Welcome to Land of The Nerds, where I, Douglas Laman, use my love of cinema to explore, review and talk about every genre of film imaginable!
Monday, February 24, 2020
The Last Thing He Wanted Is A Poorly Cobbled-Together Political Thriller
The plot of The Last Thing He Wanted is an extremely difficult one to parse through. All of the people who thought the non-linear structure of Greta Gerwig's Little Women was hard to follow would have their heads explode trying to make sense of what goes on with Last Thing He Wanted. In a nutshell, Elena McMahon (Anne Hathaway) is a journalist covering assorted Contras groups in South America in the early 1980s. However, she's reassigned by her editor to cover the far less challenging material of Ronald Reagan's re-election campaign. That job gets interrupted when her estranged and sickly dad, Dick McMahon (Willem Dafoe), recruits Elena to oversee a weapons-exchange that will make him rich. This operation ends up leaving Elena stranded in various South American countries as she figures out who exactly she can trust.
Netflix, which produced The Last Thing He Wanted, prides itself on being a place where traditional policies like studio executive notes won't interfere with the visions of artists. Who knows if such high-level creative interference transpired here, but The Last Thing He Wanted totally feels like a movie torn to shreds by last-minute meddling and editing from studio executives. The final product feels like half-a-dozen movies smushed into one, with none of them working together properly. Seemingly prominent characters vanish for prolonged periods of time. Such characters include Elena's daughter who appears only one in the first ten minutes of the runtime before suddenly re-emerging in the third act with an abruptly introduced fractured relationship with her mother or a character played by Ben Affleck who seems to exist in a wholly different movie.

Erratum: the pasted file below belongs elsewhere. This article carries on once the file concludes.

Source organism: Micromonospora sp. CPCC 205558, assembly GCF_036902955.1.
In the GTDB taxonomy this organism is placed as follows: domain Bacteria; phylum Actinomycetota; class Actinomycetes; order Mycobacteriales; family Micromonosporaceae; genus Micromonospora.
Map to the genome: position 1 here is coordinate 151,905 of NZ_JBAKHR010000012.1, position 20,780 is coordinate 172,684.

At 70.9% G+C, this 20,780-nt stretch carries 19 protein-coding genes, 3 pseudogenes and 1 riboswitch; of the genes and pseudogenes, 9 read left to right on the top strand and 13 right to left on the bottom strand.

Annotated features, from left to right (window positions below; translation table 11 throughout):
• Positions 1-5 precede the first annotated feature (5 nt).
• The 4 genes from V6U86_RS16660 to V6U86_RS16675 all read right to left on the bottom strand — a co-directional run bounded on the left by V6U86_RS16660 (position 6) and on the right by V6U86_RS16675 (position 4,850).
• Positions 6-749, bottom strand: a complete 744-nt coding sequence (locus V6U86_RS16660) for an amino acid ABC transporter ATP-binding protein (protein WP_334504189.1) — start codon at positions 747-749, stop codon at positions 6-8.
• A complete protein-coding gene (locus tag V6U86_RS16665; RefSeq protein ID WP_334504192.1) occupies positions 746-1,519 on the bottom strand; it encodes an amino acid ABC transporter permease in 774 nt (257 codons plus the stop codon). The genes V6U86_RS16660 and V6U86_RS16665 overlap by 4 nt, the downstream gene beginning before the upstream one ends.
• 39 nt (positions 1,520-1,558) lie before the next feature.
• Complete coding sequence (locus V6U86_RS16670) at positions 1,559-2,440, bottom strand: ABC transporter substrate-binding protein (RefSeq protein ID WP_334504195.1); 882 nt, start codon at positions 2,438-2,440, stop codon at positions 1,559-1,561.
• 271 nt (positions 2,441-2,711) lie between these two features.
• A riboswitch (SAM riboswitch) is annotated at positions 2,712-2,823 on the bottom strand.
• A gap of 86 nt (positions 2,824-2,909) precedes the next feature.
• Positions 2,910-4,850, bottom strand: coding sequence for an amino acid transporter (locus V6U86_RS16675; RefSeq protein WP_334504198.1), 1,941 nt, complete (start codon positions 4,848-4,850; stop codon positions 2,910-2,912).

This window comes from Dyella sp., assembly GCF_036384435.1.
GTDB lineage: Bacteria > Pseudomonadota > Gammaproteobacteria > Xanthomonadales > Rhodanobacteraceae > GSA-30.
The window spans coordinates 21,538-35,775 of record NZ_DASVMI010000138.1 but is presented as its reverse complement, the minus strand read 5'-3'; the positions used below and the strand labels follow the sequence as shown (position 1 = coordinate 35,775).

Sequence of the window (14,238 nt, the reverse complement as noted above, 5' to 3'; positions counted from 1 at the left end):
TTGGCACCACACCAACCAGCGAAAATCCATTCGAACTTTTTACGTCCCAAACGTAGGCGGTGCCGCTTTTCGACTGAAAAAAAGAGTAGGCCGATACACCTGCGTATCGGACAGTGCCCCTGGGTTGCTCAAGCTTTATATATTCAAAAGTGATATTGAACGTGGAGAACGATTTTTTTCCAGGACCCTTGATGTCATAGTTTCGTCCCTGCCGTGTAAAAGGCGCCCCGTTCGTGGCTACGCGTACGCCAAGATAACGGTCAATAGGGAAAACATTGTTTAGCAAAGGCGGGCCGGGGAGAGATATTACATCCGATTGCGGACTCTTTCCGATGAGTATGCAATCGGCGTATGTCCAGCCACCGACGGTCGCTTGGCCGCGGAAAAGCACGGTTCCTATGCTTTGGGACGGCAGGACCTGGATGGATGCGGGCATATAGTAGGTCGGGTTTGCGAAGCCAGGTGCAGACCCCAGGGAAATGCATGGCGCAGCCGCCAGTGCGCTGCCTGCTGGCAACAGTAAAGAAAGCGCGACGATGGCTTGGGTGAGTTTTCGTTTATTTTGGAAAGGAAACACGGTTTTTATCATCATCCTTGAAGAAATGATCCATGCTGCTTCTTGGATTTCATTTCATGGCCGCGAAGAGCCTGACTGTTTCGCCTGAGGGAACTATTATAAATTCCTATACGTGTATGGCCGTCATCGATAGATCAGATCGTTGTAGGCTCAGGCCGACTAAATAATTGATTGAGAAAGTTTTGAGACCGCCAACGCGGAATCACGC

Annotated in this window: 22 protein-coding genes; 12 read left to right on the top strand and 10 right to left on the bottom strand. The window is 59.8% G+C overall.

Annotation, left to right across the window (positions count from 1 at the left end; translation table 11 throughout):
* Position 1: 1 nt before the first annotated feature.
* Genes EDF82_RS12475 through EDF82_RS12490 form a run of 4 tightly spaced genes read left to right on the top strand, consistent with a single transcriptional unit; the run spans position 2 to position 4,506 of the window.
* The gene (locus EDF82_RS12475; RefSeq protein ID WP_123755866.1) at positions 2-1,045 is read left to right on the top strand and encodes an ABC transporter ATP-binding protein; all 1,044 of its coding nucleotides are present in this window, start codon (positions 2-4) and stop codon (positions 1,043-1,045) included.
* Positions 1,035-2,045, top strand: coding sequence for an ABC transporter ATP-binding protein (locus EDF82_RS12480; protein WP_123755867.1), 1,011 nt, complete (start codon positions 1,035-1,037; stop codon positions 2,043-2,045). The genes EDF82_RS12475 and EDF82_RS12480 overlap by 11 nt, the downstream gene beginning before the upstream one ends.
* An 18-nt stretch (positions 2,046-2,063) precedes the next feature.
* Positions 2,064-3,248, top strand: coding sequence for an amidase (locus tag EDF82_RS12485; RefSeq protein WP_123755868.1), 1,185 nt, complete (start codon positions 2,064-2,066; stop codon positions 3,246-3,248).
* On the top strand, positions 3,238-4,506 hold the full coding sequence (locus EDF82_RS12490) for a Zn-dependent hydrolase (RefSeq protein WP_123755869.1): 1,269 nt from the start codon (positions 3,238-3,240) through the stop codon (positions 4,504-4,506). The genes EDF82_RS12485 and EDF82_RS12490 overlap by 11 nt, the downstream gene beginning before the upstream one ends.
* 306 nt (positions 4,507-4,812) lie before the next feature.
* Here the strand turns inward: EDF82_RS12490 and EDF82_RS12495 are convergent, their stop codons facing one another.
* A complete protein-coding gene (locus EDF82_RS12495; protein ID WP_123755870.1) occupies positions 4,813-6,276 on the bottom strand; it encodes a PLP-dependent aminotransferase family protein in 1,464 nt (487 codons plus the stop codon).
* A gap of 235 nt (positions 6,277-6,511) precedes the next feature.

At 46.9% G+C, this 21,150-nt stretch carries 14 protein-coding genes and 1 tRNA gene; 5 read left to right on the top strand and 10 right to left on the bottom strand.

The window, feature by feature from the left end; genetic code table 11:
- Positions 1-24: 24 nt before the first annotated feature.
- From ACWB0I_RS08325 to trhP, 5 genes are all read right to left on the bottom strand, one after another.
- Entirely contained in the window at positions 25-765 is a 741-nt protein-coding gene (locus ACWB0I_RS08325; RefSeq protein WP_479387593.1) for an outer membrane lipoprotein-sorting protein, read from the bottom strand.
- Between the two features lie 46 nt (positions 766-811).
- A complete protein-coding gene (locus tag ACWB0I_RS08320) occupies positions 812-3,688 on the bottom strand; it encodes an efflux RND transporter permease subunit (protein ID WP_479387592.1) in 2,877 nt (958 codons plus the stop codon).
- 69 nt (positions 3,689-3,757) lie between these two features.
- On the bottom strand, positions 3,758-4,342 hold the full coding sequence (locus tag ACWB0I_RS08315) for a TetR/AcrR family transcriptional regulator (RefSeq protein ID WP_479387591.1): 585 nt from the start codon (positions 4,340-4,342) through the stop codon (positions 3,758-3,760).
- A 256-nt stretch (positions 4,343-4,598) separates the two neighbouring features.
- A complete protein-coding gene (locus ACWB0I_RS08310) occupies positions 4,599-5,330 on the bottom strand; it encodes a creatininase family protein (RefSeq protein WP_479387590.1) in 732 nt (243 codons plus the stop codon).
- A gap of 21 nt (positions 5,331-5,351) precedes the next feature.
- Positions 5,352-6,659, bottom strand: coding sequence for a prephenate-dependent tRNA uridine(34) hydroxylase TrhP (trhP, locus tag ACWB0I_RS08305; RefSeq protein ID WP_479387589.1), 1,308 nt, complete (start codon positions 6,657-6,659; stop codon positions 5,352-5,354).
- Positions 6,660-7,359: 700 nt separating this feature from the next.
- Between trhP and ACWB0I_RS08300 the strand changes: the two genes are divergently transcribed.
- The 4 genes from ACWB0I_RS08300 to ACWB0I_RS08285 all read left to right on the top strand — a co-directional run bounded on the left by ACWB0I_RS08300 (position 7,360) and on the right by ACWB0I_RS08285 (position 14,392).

The disparate storylines especially struggle to co-exist in terms of having any overlapping thematic connective tissue. Sometimes, characters say lines of dialogue ("We are more than our stories" being an especially good example) or walk by television sets playing historical bits of news coverage that seem like they could be pointing towards the thesis of the entire production. However, potentially interesting larger ideas that could unite the individual parts of The Last Thing He Wanted never materialize properly. The only element that keeps reoccurring across the various subplots is some truly terrible dialogue that appears to be channeling the dialogue style of paranoid political thrillers of the 1970s but ends up just sounding tin-eared. Was there any actor who could make the line "Follow the bananas" work?
The Last Thing He Wanted's screenplay, credited to Dee Rees and Marco Villalobos, is a hodgepodge of thinly-realized ideas and characters that tosses so much at the wall only for none of it to stick. Slapdash editing from Mako Kamitsuna only reinforces the clumsy nature of the entire movie, particularly in terms of the ham-fisted way characters are introduced or re-introduced into the movie without much thought or style. A handful of nicely-realized shots in the film, including an early moment where the camera pans from Elena to her far-away daughter in the space of a single take, are the exception but not the rule to the lackluster visual style of The Last Thing He Wanted.
Caught up in the middle of all this underwhelming filmmaking is a star-studded cast, one whose individual members keep giving radically different types of performances. Anne Hathaway's somber voice-over and short-tempered demeanor is attempting to channel classic film noir protagonists but falls short of turning this pastiche into something more substantive. Meanwhile, supporting players like Toby Jones and Mel Rodriguez are delivering far more caricatured performances that are impossible to buy as actual people. It's thoroughly baffling to watch so much of The Last Thing He Wanted go so badly awry, especially given the high level of quality seen in the prior works of director Dee Rees.
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